House panel investigates taxpayer-funded ‘war-gaming’ of Trump reactions to election outcomes

by WorldTribune Staff, March 24, 2024

The House Oversight Committee has launched an investigation into a Georgetown University project accused of “war-gaming” 2020 election scenarios involving President Donald Trump.

The university group, the Transition Integrity Project (TIP), has hinted it will do the same in the 2024 election.

Georgetown University Law Center / Creative Commons / CC BY-SA 3.0

Mary McCord, executive director of the Georgetown University School of Law’s Institute for Constitutional Advocacy and Protections, was cited by Oversight Committee member Rep. Pete Sessions for her recent comments on NBC in which she said: “We’re already starting to put together a team to think through the most damaging types of things that he [Trump] might do so that we’re ready to bring lawsuits if we have to.”

Mike Benz, director of the Foundation for Freedom Online, noted in a post on X: “They were role playing their scenarios out. TIP simulation – John Podesta Played Biden – Playing Trump combo of Bill Crystal and David Frum both are tightly intertwined with National Security States interplay with the media. 4 Star General, CIA folks, Pentagon Officials involved. Basically a DOD, CIA, Bipartisan Hit Job plan on How to cause a Domestic Color Revolution in the United States.”

Sessions demanded: “Please define if Professor McCord and her colleague are conducting this hyper partisan activity under the auspices of ICAP—an entity which is described as a ‘non-partisan institute within Georgetown University Law Center’ on the ICAP website.”

The NBC News report described McCord’s work with a “loose-knit network of public interest groups and lawmakers” that is “quietly devising plans to try to foil any efforts to expand presidential power, which could include pressuring the military to cater to [Trump’s] political needs.”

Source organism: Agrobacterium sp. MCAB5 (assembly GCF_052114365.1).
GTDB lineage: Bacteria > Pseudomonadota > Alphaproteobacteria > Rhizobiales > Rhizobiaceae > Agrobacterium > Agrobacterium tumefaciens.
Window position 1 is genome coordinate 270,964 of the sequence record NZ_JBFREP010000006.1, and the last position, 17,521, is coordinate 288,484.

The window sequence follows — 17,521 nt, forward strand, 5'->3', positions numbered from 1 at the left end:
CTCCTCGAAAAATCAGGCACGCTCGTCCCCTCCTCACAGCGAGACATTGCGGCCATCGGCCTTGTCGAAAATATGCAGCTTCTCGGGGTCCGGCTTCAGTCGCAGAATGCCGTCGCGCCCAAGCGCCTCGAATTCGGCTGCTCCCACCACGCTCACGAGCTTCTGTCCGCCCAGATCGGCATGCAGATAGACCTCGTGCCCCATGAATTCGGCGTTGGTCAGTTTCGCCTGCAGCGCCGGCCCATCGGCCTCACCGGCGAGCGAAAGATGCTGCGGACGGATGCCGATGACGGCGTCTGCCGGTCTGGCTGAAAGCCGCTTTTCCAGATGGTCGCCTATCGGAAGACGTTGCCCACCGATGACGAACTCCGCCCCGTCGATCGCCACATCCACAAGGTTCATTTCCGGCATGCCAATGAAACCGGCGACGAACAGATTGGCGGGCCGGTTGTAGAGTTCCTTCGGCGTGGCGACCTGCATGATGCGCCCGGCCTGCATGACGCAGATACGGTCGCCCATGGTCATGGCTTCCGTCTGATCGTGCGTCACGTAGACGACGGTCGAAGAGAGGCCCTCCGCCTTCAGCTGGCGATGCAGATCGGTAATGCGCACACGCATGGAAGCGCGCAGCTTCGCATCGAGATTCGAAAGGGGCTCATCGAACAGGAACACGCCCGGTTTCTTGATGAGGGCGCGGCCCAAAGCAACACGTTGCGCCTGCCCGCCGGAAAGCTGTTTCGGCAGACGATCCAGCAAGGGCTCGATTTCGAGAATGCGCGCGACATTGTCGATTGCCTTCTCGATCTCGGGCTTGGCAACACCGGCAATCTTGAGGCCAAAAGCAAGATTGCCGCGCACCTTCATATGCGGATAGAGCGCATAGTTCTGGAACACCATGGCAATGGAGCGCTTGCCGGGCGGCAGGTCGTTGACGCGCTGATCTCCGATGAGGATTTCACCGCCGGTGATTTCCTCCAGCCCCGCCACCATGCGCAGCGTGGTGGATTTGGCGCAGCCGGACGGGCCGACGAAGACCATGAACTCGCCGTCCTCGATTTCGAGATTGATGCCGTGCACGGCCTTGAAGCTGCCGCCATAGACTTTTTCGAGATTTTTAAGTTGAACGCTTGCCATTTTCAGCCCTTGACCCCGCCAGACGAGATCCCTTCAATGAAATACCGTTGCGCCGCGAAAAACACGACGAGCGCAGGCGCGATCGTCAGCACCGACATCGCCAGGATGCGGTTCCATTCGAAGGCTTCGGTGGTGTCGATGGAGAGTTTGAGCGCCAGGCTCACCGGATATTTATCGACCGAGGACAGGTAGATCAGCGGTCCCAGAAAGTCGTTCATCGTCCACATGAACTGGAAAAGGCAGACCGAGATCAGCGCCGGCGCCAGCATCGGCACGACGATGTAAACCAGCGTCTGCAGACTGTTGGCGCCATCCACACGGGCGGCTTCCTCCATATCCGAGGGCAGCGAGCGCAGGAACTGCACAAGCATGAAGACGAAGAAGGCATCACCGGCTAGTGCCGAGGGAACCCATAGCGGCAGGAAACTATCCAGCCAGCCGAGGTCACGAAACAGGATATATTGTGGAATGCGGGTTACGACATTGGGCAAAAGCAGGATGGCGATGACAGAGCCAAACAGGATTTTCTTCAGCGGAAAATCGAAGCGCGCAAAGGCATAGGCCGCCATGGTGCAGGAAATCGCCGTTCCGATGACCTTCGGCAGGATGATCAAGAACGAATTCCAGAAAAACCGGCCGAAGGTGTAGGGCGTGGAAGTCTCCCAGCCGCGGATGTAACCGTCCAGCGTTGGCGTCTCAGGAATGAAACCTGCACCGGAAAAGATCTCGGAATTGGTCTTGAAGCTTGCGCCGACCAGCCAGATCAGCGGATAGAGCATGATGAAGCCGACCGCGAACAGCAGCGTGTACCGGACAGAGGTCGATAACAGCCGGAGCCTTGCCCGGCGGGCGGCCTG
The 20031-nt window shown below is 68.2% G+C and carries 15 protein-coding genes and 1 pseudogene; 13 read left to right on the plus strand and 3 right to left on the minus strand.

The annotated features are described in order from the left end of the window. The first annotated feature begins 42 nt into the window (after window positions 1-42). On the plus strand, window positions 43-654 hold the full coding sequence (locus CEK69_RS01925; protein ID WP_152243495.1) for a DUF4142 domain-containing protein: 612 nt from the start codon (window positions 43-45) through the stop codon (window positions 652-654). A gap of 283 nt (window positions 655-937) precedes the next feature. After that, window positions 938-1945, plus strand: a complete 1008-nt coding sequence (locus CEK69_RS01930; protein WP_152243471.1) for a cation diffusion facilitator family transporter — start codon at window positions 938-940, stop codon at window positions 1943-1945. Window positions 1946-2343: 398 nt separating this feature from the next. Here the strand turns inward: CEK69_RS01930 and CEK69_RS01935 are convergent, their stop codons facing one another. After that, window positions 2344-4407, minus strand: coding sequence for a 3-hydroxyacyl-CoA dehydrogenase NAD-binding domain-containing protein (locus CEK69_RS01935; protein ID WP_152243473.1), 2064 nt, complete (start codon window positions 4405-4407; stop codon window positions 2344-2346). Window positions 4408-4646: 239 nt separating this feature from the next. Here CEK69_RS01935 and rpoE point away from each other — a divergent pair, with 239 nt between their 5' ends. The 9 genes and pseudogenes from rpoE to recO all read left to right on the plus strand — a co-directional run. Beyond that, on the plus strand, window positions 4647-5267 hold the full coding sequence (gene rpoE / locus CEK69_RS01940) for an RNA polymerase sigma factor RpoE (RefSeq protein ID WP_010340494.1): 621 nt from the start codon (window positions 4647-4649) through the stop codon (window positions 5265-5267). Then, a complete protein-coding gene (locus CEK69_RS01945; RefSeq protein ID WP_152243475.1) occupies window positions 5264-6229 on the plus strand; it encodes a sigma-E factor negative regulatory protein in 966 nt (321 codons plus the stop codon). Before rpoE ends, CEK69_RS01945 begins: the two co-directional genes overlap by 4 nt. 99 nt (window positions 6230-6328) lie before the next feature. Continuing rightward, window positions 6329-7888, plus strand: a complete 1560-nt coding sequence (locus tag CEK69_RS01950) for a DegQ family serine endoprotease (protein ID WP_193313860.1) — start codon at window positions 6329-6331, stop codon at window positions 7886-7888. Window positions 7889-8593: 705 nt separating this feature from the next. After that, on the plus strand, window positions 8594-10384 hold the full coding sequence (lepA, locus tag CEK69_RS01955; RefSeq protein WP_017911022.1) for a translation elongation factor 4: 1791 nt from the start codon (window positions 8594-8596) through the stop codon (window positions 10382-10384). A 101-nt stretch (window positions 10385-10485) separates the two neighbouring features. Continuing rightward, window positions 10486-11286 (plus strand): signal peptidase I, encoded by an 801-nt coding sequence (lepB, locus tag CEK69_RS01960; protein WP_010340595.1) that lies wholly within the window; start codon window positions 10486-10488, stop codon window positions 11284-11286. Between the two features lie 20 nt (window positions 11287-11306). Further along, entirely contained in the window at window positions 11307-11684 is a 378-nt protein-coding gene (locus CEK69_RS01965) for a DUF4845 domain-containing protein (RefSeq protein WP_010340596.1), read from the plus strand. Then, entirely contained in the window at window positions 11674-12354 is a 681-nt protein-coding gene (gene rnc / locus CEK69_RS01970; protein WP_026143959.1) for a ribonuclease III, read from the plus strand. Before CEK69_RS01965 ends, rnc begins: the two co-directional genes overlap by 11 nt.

This would be intended to “suppress Article Two provisions defining presidential control of the military,” Sessions said. After noting that (TIP founder Rosa) Brooks had written “about these foundational norms of civilian control over the American military and how ‘it’s time to toss them aside,’ ” Sessions demands to know of her “involvement in this group ‘quietly devising plans’ to change or violate the U.S. Constitution.”

“In essence, removing the military from civilian control would remove the president as Commander in Chief of the Armed Forces, and one of the reasons provided for that would be to prevent Trump from using the Insurrection Act to squash a rebellion,” Libby Emmons and Jack Posobiec wrote for The Post Millennial on Thursday. “The inclusion of this concept leads one to wonder why the Democrats and think-tankers believe there would be an insurrection in need of quelling should Trump win a second term in the White House.”

Sessions, a Texas Republican, characterized the Transition Integrity Project as an “intensely partisan exercise” which is “intended to sew dissension and subversion regarding the American election system and the institution of the President of the United States.”

In the committee’s investigation, Sessions cited an op-ed written by TIP founder Rosa Brooks in the Washington Post in advance of the 2020 election which was titled “What’s the worst that could happen? The election will likely spark violence — and a constitutional crisis.”

Brooks said her team had “built a series of war games, sought out some of the most accomplished Republicans, Democrats, civil servants, media experts, pollsters and strategists around, and asked them to imagine what they’d do in a range of election and transition scenarios.”

The group determined that “The concept of ‘election night,’ is no longer accurate and indeed is dangerous,” and that “A determined campaign has opportunity to contest the election into January 2021, and “the administrative transition process itself may be highly disrupted.”

In a letter to Brooks, Sessions said he has been “particularly concerned by the activities of TIP in 2020, and any similar endeavor in advance of the 2024 election, because this exercise seems to have been administered adjacent to the Georgetown University Law Center.”

Sessions noted that the law center is a 501(c)(3) nonprofit that “receives hundreds of millions of dollars in federal funding every year.”

“It would be highly inappropriate for a university that relies on federal funding to conduct partisan political activity intended to undermine a lawfully conducted election,” Sessions said in the letter to Brooks as he demanded “a comprehensive understanding of your 2020 war-gaming project, its work, and its conclusions.”

Sessions asked for the names of all participants in TIP along with transcripts, audio, video, Zoom, digital, and all other records, along with locations and venues of all meetings held by the group to engage in their work.

Major General (Ret.) Paul D. Eaton was one of the identified participants in the group, who along with two other retired flag officers, Sessions said, wrote op-eds “in which they stated that a similar war-gaming exercise to TIP should be replicated with regard to the military and making sure that is under control.”

Sessions wants to know who else at the Department of Defense, retired or active, was involved with or contacted by TIP.

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